Article: Increasing Lung Cancer Death Rates Among Young Women in Southern and Midwestern States; Jemal et al., J Clin Oncol 2012 Published online ahead of print June 25, 2012. DOI: 10.1200/JCO.2012.42.6098

David Sampson | EurekAlert!
Further information:
http://www.cancer.org

More articles from Studies and Analyses:

nachricht Rutgers-led innovation could spur faster, cheaper, nano-based manufacturing
14.02.2018 | Rutgers University

nachricht New study from the University of Halle: How climate change alters plant growth
12.01.2018 | Martin-Luther-Universität Halle-Wittenberg

All articles from Studies and Analyses >>>

The most recent press releases about innovation >>>

Die letzten 5 Focus-News des innovations-reports im Überblick:

Im Focus: In best circles: First integrated circuit from self-assembled polymer

For the first time, a team of researchers at the Max-Planck Institute (MPI) for Polymer Research in Mainz, Germany, has succeeded in making an integrated circuit (IC) from just a monolayer of a semiconducting polymer via a bottom-up, self-assembly approach.

In the self-assembly process, the semiconducting polymer arranges itself into an ordered monolayer in a transistor. The transistors are binary switches used...

Im Focus: Demonstration of a single molecule piezoelectric effect

Breakthrough provides a new concept of the design of molecular motors, sensors and electricity generators at nanoscale

Researchers from the Institute of Organic Chemistry and Biochemistry of the CAS (IOCB Prague), Institute of Physics of the CAS (IP CAS) and Palacký University...

Im Focus: Hybrid optics bring color imaging using ultrathin metalenses into focus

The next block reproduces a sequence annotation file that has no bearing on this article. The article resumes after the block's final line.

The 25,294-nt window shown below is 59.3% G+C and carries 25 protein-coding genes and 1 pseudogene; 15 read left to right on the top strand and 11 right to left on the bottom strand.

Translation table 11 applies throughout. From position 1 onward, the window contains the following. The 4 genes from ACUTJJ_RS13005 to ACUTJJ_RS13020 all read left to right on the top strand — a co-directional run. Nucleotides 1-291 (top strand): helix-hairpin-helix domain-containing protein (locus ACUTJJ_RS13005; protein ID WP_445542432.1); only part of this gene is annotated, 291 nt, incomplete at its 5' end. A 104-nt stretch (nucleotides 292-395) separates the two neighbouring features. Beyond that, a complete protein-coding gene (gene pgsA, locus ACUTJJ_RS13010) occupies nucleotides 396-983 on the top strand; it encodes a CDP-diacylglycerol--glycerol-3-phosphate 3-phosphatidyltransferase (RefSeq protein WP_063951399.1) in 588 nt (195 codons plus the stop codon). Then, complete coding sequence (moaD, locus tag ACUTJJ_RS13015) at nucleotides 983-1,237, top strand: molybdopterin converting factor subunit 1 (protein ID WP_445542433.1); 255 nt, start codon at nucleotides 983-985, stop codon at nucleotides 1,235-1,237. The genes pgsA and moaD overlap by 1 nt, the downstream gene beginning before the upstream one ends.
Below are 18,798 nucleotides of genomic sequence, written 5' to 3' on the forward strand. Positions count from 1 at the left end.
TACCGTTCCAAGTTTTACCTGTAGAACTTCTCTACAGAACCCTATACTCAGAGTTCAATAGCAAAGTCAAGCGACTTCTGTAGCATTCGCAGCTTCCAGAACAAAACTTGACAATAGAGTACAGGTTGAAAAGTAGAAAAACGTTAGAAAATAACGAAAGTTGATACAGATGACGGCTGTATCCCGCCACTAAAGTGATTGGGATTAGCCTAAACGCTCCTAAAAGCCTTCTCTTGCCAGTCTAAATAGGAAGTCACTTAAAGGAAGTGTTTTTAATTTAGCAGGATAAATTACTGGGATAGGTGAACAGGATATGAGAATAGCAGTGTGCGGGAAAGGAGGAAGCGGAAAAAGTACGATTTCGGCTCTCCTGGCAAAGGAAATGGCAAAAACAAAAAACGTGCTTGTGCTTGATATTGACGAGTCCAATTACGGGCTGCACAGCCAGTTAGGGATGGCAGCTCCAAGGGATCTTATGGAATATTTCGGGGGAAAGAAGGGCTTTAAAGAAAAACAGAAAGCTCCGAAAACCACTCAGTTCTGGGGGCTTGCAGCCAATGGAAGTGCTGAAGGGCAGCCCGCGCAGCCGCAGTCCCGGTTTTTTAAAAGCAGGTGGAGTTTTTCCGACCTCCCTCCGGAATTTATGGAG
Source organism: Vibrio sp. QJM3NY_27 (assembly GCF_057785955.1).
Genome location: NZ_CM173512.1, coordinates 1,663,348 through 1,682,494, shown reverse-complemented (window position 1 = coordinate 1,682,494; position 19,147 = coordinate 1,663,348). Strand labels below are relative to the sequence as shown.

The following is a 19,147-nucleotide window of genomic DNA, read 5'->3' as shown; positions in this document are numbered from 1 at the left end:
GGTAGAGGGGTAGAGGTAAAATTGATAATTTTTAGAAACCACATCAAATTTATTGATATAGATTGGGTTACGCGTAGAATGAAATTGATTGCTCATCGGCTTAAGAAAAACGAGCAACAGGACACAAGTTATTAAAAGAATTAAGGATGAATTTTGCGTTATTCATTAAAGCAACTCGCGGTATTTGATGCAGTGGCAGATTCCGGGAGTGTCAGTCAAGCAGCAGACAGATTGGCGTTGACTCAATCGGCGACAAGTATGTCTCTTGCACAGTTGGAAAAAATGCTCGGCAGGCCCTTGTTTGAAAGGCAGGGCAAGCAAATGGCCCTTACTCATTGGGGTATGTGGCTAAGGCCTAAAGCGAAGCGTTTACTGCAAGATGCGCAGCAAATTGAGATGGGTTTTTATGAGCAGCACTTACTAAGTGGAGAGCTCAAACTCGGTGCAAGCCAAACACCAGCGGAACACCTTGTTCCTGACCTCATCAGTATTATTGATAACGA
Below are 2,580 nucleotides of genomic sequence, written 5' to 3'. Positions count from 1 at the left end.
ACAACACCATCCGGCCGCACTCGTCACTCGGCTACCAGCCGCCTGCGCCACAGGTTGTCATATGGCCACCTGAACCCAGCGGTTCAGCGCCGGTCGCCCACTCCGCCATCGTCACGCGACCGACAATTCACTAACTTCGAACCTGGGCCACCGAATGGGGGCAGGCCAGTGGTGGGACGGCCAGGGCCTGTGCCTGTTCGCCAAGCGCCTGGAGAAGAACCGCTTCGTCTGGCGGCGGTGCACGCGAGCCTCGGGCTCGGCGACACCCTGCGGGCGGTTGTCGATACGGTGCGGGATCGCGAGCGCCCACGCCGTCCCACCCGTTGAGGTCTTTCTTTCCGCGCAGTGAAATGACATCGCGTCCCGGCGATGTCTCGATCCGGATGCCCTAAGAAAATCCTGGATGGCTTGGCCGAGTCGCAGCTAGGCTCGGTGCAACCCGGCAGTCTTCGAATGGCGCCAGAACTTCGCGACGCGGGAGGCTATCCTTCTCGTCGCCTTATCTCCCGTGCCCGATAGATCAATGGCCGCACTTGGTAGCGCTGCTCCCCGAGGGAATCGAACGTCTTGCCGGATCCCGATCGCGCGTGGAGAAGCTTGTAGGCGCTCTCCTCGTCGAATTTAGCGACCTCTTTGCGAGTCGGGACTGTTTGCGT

For photographers and scientists, lenses are lifesavers. They reflect and refract light, making possible the imaging systems that drive discovery through the microscope and preserve history through cameras.

But today's glass-based lenses are bulky and resist miniaturization. Next-generation technologies, such as ultrathin cameras or tiny microscopes, require...

Im Focus: Stem cell divisions in the adult brain seen for the first time

Scientists from the University of Zurich have succeeded for the first time in tracking individual stem cells and their neuronal progeny over months within the intact adult brain. This study sheds light on how new neurons are produced throughout life.

The generation of new nerve cells was once thought to taper off at the end of embryonic development. However, recent research has shown that the adult brain...

Im Focus: Interference as a new method for cooling quantum devices

Theoretical physicists propose to use negative interference to control heat flow in quantum devices. Study published in Physical Review Letters

Quantum computer parts are sensitive and need to be cooled to very low temperatures. Their tiny size makes them particularly susceptible to a temperature...

All Focus news of the innovation-report >>>

Anzeige

Anzeige

VideoLinks
Industry & Economy
Event News

2nd International Conference on High Temperature Shape Memory Alloys (HTSMAs)

15.02.2018 | Event News

Aachen DC Grid Summit 2018

13.02.2018 | Event News

How Global Climate Policy Can Learn from the Energy Transition

12.02.2018 | Event News

 
Latest News

Rare find from the deep sea

20.02.2018 | Life Sciences

In living color: Brightly-colored bacteria could be used to 'grow' paints and coatings

20.02.2018 | Life Sciences

Observing and controlling ultrafast processes with attosecond resolution

20.02.2018 | Physics and Astronomy

VideoLinks
Science & Research
Overview of more VideoLinks >>>